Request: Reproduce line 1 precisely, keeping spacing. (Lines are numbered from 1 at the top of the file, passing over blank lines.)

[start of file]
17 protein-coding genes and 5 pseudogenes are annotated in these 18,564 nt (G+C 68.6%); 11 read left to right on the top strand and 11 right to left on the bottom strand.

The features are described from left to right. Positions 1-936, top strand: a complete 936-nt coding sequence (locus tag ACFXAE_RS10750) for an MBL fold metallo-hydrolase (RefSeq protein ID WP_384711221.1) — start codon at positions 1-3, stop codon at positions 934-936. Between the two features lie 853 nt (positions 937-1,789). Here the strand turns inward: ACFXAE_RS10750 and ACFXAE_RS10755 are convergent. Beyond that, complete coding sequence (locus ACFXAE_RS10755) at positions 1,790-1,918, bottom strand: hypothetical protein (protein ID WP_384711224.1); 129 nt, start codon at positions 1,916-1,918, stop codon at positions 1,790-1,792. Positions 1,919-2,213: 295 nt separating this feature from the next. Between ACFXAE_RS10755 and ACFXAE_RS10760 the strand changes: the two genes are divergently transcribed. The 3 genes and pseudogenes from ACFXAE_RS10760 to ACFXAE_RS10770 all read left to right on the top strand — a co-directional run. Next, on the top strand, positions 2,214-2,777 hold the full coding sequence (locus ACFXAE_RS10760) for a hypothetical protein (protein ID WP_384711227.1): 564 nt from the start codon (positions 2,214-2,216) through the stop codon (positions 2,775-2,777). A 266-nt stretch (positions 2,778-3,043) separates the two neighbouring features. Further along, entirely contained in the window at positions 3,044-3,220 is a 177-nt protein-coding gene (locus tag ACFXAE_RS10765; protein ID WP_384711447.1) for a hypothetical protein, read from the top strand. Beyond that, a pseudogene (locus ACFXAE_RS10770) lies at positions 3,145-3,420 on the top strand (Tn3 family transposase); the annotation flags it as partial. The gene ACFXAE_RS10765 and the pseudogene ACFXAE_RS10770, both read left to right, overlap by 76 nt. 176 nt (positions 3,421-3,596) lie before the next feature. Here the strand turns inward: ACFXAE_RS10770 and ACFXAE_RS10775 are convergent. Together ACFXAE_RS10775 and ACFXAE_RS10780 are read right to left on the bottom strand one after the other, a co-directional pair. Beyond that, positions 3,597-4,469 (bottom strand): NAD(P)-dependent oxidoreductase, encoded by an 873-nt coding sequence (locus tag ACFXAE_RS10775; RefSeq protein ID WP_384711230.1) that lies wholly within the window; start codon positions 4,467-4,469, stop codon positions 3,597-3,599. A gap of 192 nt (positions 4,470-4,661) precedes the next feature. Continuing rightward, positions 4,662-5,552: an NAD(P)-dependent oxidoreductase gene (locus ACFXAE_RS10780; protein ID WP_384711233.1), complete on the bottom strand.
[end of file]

17 protein-coding genes and 5 pseudogenes are annotated in these 18,564 nt (G+C 68.6%); 11 read left to right on the top strand and 11 right to left on the bottom strand.